“I don’t know as much about it as you may obtain from history,” replied old Harmar, speaking for himself. “Our line was in another neighborhood.”
“I should suppose Mr. Morton was acquainted with the facts, as he was up in that part of the country about that time,” observed Wilson.
“I was; and do know all that one engaged in the expedition might tell me,” replied Morton. “Furthermore, I have no objection to communicating my information.—I would thank you for a glass of water, Mrs. Harmar.” The water was handed to the old man, and, after a refreshing draught, he proceeded with his narrative.
“You must know, that in the latter part of 1771 General Charles Lee was surprised and taken prisoner by a detachment of British troops. This was the result of his own carelessness. The British chuckled over his capture, saying that they had caught the American palladium, as if Lee was at all necessary to the success of our cause. However, the Americans considered him a valuable officer, and Major William Barton, of the Rhode Island line, resolved upon retaking him or procuring his exchange.
“Some months elapsed, after the capture of General Lee, before an opportunity offered of effecting the object which Major Barton had in view. In the month following that of the capture, the enemy took possession of the islands of Rhode-Island, Canonicut, and Prudence. Major Barton was then stationed at Tiverton, and for some months anxiously watched the motions of the enemy, with but feeble prospect of obtaining the opportunity he desired.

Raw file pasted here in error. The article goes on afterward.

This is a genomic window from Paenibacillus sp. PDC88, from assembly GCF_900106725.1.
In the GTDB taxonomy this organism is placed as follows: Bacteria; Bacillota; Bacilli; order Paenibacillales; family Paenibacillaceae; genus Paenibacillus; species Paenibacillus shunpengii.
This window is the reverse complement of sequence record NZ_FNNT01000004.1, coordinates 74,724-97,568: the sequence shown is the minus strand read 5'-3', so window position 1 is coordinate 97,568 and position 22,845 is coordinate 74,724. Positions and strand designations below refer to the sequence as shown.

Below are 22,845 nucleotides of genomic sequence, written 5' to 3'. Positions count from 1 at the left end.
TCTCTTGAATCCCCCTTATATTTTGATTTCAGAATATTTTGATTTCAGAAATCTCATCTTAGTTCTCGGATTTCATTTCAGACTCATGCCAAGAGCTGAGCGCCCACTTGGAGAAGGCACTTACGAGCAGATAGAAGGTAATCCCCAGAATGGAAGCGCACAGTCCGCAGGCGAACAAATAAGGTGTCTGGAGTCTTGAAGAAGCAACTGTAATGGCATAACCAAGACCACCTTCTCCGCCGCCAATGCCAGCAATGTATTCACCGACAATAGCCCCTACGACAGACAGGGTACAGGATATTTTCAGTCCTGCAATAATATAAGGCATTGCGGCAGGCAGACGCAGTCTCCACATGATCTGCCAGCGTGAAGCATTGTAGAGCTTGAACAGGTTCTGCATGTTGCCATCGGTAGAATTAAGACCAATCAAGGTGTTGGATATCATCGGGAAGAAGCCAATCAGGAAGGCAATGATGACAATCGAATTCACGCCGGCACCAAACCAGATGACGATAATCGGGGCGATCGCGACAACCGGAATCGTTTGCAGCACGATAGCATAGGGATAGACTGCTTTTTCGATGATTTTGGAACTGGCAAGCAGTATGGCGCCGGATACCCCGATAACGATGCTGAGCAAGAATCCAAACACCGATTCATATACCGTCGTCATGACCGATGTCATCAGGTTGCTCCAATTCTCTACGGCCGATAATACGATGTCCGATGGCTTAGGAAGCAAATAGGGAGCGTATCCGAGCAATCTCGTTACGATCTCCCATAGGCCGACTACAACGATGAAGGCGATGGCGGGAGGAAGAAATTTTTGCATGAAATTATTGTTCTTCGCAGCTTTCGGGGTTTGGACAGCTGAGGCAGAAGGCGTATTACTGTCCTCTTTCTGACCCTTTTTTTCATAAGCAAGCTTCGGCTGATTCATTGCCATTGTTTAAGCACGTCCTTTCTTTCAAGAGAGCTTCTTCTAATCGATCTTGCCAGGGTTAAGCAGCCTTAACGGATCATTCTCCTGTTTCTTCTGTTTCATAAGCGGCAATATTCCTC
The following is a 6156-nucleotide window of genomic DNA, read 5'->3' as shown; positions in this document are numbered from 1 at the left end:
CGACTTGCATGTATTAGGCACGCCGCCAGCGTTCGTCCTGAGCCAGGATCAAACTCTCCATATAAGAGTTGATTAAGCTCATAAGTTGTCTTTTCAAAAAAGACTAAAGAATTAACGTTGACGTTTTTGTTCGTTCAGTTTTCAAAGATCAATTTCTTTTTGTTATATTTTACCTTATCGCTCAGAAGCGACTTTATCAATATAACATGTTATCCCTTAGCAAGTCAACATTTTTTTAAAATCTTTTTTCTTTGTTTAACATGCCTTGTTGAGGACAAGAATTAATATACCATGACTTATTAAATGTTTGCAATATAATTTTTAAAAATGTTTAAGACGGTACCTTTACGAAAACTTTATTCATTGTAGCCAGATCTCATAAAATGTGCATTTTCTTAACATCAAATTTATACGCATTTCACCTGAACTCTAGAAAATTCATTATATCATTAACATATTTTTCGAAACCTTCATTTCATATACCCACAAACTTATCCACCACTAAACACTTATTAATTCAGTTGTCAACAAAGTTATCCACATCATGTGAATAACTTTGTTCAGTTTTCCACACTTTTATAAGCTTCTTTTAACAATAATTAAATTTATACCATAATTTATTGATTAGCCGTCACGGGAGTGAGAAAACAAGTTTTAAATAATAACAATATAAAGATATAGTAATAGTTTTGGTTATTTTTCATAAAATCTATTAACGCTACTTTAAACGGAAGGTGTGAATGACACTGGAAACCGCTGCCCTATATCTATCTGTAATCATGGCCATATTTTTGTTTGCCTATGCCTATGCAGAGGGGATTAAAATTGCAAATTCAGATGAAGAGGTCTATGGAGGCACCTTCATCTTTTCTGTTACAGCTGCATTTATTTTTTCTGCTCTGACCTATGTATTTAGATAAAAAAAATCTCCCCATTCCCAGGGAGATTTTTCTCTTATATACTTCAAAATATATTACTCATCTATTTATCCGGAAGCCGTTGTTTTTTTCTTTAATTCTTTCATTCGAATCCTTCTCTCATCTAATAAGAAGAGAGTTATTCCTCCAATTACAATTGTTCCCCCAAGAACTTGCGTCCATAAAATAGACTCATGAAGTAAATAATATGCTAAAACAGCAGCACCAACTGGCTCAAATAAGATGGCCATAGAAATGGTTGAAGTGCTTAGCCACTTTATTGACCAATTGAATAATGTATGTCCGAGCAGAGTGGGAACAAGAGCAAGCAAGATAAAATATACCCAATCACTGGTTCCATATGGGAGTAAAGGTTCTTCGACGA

“At length, on the 20th June, 1777, a man by the name of Coffin, who made his escape from the British, was seized by some of the American troops, and carried to Major Barton’s quarters. Major Barton availed himself of the opportunity to inquire respecting the disposition of the British forces. Coffin on examination, stated that Major-General Richard Prescott had established his head-quarters on the west side of Rhode-Island, and described minutely the situation of the house in which he resided, which he said was owned by a Mr. Pering. His account was a few days after confirmed by a deserter from the ranks of the enemy. Major Barton was now confirmed in his belief of the practicability of effecting his favorite object:—but serious obstacles were first to be encountered and removed. Neither his troops, nor their commander, had been long inured to service; and the intended enterprise was of a nature as novel as it was hazardous. Besides, Major Barton was aware that the undertaking, should it prove unsuccessful, would be pronounced rash and unadvised, and, in its consequences, though his life might be preserved, be followed by degradation and disgrace. Moreover, to involve in the consequences of an enterprise, devised and undertaken without previous consultation with his superiors in rank, the interest and perhaps the lives of a portion of his brave countrymen, was a subject that excited reflections calculated to damp the ardor and appall the courage of the bravest minds. Still, however, upon mature reflection, aided by a consciousness that its only motive was the interest of his country, he resolved to hazard his reputation and his life in the attempt.